Scottish water - a public sector success story

Sarah Hendry (Lead / Corresponding author)

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    3 Citations (Scopus)
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    This article will explore the development of Scottish Water, a public corporation providing water and sewerage services to most homes and businesses in Scotland. It will trace the development of the sector from municipal provision prior to the 1990s, through regional boards, to a single corporation. It will analyse the role of Government in setting policy objectives and charging principles, within an overarching context of a novel ‘Hydro Nation’ strategy; and the activities of all of Scottish Water’s regulators – for prices, environmental protection, drinking water quality and consumer protection – but especially the independent economic regulator. It will assess the regulatory process,and the maturing regulatory relationship, as Scottish Water moved from amongst the lowest, to amongst the best, of its benchmarked comparators – evidencing private sector efficiency in the public sector. It will examine a recent initiative in negotiated settlements through the establishment of a Customer Forum; and draw conclusions reflecting on the need for a more nuanced debate (where some private sector participation can work along with public provision) but overall, the potential for a public service provider to contribute fully to public policy goals.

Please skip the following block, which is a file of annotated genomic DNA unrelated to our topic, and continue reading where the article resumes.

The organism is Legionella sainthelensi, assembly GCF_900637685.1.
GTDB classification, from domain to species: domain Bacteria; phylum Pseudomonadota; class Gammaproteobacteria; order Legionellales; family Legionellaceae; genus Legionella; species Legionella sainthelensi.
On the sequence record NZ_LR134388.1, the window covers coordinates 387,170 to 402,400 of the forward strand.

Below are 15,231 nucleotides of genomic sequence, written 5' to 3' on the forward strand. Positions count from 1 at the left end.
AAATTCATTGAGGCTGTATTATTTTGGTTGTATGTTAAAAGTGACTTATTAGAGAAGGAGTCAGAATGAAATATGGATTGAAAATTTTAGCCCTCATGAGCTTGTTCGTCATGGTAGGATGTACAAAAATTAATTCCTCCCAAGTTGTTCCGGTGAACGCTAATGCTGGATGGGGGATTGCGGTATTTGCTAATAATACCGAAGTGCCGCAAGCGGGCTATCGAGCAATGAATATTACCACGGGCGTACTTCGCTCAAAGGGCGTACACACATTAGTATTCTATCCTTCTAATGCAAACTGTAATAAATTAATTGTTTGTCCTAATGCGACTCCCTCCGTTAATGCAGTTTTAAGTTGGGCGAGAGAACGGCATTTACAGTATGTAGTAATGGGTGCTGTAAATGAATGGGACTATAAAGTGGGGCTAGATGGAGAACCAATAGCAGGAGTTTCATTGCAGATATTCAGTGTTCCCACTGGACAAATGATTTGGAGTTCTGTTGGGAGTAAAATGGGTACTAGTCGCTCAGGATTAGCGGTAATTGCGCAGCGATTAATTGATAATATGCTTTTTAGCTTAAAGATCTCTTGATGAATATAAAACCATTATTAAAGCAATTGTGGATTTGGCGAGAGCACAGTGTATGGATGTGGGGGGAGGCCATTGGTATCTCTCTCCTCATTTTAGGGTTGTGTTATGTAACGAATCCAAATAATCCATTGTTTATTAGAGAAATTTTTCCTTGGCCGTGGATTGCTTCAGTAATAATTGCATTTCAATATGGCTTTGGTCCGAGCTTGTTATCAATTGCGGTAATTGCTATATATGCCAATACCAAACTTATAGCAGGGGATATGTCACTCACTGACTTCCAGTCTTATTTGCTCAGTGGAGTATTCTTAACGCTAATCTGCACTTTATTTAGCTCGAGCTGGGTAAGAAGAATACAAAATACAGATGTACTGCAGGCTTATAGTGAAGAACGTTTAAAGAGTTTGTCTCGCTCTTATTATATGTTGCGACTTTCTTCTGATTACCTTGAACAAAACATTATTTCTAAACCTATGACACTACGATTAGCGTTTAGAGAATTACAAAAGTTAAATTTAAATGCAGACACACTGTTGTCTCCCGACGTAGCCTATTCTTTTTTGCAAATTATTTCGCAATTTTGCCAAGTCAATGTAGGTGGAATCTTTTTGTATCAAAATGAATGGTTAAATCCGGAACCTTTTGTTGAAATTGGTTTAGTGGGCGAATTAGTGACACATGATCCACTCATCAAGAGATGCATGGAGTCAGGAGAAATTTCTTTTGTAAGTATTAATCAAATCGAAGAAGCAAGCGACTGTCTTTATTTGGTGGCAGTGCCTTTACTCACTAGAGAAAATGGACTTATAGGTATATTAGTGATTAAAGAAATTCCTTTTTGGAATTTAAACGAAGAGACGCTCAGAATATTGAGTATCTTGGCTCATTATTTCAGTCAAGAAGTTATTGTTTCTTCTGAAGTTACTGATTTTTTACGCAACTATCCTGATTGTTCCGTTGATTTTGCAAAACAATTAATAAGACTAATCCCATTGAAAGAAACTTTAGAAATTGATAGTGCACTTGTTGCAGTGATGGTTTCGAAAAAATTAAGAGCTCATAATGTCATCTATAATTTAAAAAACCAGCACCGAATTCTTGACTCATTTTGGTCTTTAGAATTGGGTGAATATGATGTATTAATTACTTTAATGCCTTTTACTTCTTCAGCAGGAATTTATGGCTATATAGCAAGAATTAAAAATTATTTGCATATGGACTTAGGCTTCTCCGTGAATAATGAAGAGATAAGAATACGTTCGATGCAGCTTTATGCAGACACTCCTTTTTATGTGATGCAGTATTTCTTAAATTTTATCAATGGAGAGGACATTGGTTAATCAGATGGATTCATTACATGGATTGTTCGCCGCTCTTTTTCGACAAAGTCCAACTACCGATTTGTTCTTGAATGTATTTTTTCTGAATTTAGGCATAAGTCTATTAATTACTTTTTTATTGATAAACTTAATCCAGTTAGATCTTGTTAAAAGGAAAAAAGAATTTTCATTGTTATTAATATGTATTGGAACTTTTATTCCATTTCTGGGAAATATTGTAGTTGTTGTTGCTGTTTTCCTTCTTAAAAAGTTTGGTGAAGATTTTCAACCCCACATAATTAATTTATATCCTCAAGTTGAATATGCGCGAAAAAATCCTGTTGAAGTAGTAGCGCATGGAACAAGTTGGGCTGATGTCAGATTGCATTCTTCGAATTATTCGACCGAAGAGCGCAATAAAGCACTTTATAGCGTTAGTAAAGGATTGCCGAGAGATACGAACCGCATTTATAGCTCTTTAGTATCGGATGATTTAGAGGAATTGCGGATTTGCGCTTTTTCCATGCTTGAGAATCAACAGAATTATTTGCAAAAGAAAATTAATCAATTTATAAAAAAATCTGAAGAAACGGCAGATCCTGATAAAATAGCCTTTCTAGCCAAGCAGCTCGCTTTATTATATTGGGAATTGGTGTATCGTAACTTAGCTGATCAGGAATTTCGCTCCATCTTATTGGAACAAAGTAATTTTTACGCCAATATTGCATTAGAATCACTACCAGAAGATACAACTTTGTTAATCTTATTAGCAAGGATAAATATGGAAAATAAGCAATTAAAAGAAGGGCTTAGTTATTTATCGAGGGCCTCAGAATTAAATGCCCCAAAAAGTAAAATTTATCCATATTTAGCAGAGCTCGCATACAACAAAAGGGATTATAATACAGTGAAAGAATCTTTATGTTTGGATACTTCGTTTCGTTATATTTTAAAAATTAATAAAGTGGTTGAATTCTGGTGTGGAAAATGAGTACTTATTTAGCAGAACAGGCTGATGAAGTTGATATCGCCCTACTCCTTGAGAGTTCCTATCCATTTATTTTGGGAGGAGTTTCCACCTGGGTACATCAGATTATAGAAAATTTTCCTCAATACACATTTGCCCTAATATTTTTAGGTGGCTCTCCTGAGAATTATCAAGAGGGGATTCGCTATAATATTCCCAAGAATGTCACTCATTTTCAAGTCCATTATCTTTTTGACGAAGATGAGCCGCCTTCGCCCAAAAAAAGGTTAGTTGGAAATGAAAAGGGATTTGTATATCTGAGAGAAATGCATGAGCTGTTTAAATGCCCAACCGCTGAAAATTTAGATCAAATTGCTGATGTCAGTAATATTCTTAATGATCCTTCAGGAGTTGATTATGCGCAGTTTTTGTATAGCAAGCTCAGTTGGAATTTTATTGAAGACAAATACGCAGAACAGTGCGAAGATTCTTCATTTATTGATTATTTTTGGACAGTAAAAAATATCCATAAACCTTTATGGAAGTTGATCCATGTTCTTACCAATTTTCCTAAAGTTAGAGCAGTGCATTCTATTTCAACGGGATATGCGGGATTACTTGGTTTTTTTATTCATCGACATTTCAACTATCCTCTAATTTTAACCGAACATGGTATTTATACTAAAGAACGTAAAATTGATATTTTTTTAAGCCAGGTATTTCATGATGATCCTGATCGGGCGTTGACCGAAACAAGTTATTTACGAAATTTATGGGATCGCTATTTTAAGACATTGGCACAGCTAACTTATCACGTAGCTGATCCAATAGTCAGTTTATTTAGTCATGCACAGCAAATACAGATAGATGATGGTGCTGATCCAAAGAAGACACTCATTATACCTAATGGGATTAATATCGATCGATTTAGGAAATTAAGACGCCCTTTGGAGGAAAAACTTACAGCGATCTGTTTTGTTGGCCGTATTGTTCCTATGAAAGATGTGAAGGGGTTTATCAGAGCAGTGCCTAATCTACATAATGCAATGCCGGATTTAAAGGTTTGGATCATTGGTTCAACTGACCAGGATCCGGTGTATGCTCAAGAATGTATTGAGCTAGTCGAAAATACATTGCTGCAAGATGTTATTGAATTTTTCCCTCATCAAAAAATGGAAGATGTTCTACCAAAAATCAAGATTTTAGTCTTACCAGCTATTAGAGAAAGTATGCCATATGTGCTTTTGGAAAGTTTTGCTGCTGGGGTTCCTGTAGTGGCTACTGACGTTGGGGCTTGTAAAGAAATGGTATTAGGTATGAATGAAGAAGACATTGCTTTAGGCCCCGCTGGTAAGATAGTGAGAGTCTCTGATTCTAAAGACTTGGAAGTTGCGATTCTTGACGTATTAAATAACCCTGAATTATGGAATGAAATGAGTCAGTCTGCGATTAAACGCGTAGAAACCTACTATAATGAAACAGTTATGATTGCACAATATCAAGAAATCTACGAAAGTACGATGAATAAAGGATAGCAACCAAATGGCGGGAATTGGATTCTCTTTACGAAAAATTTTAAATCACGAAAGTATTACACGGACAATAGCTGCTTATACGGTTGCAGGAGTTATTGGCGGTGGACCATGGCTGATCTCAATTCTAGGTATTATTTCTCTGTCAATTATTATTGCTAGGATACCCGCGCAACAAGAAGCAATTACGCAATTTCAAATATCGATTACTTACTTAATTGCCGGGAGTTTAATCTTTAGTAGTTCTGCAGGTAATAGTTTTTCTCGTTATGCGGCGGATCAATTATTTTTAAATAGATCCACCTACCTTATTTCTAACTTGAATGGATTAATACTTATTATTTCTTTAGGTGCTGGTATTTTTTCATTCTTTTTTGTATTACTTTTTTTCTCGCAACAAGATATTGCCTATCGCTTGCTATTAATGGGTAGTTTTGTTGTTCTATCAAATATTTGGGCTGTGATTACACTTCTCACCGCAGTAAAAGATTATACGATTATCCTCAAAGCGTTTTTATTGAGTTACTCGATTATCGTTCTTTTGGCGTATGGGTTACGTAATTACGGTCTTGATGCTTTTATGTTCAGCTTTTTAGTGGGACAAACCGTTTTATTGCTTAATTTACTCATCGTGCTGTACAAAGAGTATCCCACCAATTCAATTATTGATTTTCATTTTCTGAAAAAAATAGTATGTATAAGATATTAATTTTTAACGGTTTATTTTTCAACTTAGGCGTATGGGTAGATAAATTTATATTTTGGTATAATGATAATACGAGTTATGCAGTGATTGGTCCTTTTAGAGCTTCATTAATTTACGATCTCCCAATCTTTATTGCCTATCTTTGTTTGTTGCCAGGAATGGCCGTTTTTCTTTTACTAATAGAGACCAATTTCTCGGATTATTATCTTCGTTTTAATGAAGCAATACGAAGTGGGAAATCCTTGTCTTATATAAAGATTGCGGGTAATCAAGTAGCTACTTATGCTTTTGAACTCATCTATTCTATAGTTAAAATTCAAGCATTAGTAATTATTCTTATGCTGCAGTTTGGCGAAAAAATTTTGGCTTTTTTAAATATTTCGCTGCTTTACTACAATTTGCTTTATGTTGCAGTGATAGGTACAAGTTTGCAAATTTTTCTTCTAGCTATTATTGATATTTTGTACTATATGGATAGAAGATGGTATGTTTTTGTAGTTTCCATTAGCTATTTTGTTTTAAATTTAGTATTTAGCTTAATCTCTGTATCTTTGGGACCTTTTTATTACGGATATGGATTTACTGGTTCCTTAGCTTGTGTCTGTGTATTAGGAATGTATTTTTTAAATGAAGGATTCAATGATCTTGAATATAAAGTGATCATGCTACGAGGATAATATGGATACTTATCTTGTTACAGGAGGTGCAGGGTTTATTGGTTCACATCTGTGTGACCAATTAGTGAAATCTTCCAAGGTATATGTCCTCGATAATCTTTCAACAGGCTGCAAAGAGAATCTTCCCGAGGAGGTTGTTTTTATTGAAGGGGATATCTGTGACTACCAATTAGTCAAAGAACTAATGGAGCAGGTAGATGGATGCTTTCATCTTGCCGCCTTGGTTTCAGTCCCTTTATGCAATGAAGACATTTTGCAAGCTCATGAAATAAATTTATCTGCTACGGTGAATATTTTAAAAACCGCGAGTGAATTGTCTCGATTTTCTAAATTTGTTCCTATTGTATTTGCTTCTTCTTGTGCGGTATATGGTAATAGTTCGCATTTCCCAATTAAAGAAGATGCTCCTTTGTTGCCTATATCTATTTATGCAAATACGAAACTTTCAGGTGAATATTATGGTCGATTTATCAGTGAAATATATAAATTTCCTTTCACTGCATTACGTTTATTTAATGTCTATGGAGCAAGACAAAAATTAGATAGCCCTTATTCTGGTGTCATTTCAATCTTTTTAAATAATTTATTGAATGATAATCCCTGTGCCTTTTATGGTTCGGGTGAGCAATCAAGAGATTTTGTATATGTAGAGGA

Original languageEnglish
    Pages (from-to)900-915
    Number of pages16
    JournalWater International
    Issue number6
    Early online date2 Aug 2016
    Publication statusPublished - 2016


    • Water services
    • economic regulation
    • governance
    • public sector
    • Scottish Water
    • Scotland


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